Tijuana Flats Fires the Imagination
–While many restaurants struggle to regularly reinvent themselves, Tijuana Flats retains it’s uniqueness day-in-and-day-out by just being itself. . . different, in a strangely familiar kind of way–
(All Rights Reserved – Fred Roberts for “A Sarasota Minute”) Have you ever found yourself watching a movie where you can’t seem to figure out when and where the action is supposedly set?
The props and settings are familiar, but still, you can’t quite put your finger on the particulars.
The device is used by directors to draw audiences in by making them feel at once comfortable and curious, familiar with the film’s surroundings yet intrigued by them.
If the local dining scene has an equivalent of the experience, it’s Tijuana Flats Burrito Company in Sarasota.
The music is decidedly retro, with hits from the 60s through 80s playing in the background but at a volume loud enough to be heard and appreciated instead of turned down to the point of being unrecognizable.
The colorfully painted walls give the place the laid back feel of a 1960′s era college hangout like the Mellow Mushroom in Gainesville or the old Jabberwocky Cafe in Syracuse, New York on the Syracuse University campus. But the service is reminiscent of an even earlier era. Customers are greeted by the help as they enter. It’s a throwback to an easier time, perhaps a family run diner from the ’50s, even though piercings, up-to-date fashions and modern hair stylings clearly place the servers and counter help in the here and now. It’s a refreshing contrast that adds to the retro-mod vibe of the place.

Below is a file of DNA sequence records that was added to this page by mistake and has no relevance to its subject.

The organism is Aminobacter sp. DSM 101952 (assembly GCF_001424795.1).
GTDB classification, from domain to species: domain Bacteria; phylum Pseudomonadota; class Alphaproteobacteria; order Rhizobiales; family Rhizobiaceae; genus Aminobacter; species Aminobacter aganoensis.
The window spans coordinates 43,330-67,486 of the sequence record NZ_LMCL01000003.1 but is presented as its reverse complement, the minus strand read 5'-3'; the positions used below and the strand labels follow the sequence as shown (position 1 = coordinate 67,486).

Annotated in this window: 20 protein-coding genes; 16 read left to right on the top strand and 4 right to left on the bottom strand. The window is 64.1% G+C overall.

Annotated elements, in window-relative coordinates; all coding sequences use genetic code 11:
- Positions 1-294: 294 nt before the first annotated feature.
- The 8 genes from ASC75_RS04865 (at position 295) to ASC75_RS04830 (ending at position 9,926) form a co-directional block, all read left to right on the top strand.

And the food? Well, the tacos, burritos, quesadillas and other south of the border favorites served at Tijuana Flats are head-and-shoulders above what usually passes for Mexican fare in these parts. And the “Hot Bar” puts this casual dining destination in a class by itself by adding a combustible, user definable flavor to the fare with an assortment of hot sauces that range in fieriness from the altogether tame “Sissy Sauce” to the five-alarm “Smack My Ass and call me Sally!”
Also adding to the “can’t quite pigeonhole it” quality of the place, is the variety of clientele Tijuana Flats attracts. Students, doctors, lawyers, office workers, cops?they all seem to feel at home here.
So while many restaurants struggle to regularly reinvent themselves to keep their concept fresh, Tijuana Flats retains it’s uniqueness day-in-and-day-out by keeping it simple and just being itself. . . different, in a strangely familiar kind of way.